Kagame condoles with Mandela family, orders flags to fly at half-staff

President Paul Kagame has sent his condolences to the family of former South African president and Nobel Peace Prize laureate Nelson Rolihlahla Mandela, saying the late anti-apartheid hero represented “much of what is remarkable about the human spirit.”
President Kagame meets Mandela in South Africa while on an official visit to the Rainbow Nation. The New Times/ File.
President Kagame meets Mandela in South Africa while on an official visit to the Rainbow Nation. The New Times/ File.

President Paul Kagame has sent his condolences to the family of former South African president and Nobel Peace Prize laureate Nelson Rolihlahla Mandela, saying the late anti-apartheid hero represented “much of what is remarkable about the human spirit.”

The President has also ordered that Rwandan flags be lowered to half-mast from today through Sunday, the day when the global icon will be laid to rest.

“At this difficult time of mourning, I wish to extend, together with the government and people of Rwanda, our heartfelt condolences to your family, and the nation as a whole,” Kagame wrote in a letter to the bereaved family.

Mandela passed on last Thursday after months of illness and leaders from around the world will be attending his memorial service in Johannesburg today. He died at age 95.

Prime Minister Pierre Damien Habumuremyi and the ruling Rwanda Patriotic Front (RPF) Secretary General Francois Ngarambe will lead the Rwandan delegation to the ceremony.

The Embassy of South African in Kigali will also be opened this week to give an opportunity to Rwandans to give a eulogy in the Condolence Book.

This can be done between 9am and 3pm until December 15.

President Kagame, who earlier penned a tribute to the fallen statesman in Friday’s Time magazine edition that appeared just hours after news of the passing of Mandela broke, said the former prisoner-turned-president represented “the courage to confront injustice and affronts to human dignity.”

The late Mandela had “the vision needed to unite a fractured society, and the humility evidenced in always pointing to a cause greater than himself and refusing the moral pedestal that he could have been offered,” Kagame said in the letter to the Mandela family.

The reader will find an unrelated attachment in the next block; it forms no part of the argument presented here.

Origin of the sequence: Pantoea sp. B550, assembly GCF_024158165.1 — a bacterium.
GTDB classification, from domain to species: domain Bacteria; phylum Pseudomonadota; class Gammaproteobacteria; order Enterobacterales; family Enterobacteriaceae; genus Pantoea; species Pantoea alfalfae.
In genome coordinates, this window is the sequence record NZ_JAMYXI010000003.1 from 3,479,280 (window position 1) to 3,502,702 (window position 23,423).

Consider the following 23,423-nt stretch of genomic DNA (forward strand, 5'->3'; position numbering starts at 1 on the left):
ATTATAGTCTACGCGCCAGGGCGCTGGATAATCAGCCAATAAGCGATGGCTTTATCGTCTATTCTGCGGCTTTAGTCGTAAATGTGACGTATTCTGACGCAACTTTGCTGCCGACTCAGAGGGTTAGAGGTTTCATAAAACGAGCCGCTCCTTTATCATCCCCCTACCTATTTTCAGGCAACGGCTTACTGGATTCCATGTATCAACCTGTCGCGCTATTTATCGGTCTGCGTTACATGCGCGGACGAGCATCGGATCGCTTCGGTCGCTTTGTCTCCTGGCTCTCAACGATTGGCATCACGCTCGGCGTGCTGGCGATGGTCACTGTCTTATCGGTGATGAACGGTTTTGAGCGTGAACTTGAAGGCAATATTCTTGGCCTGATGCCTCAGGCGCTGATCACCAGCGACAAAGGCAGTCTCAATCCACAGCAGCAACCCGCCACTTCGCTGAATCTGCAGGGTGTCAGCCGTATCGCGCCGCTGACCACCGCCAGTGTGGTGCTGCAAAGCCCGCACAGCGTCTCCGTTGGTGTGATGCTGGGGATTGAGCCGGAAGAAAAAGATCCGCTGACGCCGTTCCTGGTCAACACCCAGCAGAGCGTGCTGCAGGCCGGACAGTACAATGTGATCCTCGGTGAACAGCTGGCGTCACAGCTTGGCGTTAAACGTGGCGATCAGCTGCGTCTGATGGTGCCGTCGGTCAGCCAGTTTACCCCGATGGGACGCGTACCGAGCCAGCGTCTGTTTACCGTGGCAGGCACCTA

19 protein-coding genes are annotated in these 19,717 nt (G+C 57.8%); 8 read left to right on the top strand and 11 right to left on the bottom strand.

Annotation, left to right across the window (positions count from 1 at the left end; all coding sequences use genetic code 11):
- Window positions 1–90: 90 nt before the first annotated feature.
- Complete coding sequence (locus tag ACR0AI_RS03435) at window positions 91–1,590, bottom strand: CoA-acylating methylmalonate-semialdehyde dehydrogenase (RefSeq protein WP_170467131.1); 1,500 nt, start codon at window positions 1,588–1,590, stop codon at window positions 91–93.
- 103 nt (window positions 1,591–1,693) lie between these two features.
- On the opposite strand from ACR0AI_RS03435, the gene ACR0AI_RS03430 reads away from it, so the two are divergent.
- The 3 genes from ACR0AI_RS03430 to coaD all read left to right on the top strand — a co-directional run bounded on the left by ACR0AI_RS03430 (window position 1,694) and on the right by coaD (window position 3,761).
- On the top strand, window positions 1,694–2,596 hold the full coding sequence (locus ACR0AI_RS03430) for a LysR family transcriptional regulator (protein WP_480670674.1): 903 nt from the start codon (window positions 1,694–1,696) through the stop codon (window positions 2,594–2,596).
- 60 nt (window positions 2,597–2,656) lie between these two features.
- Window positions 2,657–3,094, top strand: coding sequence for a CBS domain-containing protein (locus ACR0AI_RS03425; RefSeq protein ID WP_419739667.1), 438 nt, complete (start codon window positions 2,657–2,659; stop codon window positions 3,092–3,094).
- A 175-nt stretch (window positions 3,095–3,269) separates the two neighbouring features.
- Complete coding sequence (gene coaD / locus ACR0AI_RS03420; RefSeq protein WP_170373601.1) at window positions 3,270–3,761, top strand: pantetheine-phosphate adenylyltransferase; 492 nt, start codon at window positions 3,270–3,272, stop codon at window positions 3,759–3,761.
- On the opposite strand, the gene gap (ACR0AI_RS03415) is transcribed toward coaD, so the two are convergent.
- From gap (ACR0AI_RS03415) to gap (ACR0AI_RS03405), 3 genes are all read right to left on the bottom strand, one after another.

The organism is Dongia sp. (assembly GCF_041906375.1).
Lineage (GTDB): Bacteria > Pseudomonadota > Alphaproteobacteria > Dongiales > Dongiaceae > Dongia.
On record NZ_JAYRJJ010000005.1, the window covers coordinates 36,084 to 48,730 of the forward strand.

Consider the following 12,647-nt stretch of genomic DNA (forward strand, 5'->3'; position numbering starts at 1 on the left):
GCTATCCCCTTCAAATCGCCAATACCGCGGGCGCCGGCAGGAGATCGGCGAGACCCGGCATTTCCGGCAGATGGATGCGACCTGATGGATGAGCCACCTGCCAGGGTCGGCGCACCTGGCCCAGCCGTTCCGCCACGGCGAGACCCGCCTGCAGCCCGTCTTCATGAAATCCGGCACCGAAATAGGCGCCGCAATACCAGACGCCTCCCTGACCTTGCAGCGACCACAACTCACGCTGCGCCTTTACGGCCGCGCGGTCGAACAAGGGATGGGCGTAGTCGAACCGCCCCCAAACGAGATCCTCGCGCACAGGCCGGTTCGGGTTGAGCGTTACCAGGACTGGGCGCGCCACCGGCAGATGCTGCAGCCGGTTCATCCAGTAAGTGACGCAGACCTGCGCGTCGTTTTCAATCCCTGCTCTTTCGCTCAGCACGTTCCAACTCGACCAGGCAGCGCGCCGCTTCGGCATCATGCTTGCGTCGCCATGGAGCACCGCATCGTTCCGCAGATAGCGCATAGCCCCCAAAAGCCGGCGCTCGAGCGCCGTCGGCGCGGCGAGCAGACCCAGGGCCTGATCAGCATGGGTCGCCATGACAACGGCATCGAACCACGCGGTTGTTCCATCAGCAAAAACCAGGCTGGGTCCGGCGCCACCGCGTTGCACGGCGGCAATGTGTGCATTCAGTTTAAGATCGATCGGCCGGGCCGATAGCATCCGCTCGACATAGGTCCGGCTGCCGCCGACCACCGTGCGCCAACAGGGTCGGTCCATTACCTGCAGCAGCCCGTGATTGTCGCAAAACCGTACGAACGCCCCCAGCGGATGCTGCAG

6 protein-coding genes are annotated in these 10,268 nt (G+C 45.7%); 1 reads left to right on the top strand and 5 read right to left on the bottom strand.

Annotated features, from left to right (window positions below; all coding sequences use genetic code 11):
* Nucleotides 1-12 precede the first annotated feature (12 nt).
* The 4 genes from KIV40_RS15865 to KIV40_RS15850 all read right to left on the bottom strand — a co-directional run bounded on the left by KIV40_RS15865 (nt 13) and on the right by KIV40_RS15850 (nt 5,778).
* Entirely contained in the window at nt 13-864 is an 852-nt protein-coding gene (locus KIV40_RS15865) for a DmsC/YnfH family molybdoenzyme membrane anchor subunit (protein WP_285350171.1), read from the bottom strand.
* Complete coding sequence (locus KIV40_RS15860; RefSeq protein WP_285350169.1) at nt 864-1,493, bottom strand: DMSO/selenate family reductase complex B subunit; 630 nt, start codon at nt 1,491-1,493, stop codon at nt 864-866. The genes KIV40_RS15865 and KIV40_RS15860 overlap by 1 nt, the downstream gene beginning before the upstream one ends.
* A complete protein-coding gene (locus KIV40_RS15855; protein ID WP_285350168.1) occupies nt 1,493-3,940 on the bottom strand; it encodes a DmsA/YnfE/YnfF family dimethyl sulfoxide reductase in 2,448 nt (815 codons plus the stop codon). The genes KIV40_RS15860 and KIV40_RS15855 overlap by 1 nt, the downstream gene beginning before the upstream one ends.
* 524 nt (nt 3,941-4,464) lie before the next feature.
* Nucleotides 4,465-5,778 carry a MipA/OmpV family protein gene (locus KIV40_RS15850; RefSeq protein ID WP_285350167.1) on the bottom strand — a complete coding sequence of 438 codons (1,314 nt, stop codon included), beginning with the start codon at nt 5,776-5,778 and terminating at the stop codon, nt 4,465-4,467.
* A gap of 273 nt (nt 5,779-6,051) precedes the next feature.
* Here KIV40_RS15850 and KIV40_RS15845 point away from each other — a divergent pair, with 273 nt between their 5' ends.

Pride as a virtue

In addition, the Head of State said, because of his example, millions in South Africa, and the continent at large, felt a strong sense of pride and, in particular, saw that forgiveness is not a show of weakness, but actually one of strength, allowing people to move forward with their lives in a dignified manner.

“Rwandans have lived this specific experience, and will remember with great respect the personal sacrifice that Mandela made for the unity of his fellow South Africans,” the letter reads in part.

But Kagame told the bereaved family that it was also a moment to celebrate the “inspiring legacy” of a man who spent nearly a third of his lifetime in an apartheid prison for leading a campaign against the segregation of black South Africans.

“Although the loss is a painful one, allow us to join you also in celebrating his life and inspiring legacy – one that will live on for generations to come. Our thoughts and prayers are with you, and may this great son of Africa rest in peace,” the President added.

Interactions with Mandela

In his Time eulogy of the first post-Apartheid South African president, Kagame talked of his past interactions with Mandela whom he said was always uncomfortable with the near-sainthood status he enjoyed around the world.

“There is no doubting Mandela’s virtues as a moral exemplar and inspirational figure. There is no modern leader who has done more to deserve the waves of praise and mourning that his passing has unleashed,” the President wrote in the US publication.

At the time Mandela was being inaugurated as the first democratically elected South African leader in April 1994, Rwanda was tragically descending into the Genocide against the Tutsi, which would be halted by then Kagame’s Rwanda Patriotic Army (RPA) rebel movement in July that year.

Mandela, whom his family described as “a humble, caring man” who had fought for both political and spiritual freedom, will be laid to rest at his home village of Qunu on Sunday, December 15.

 

 

 

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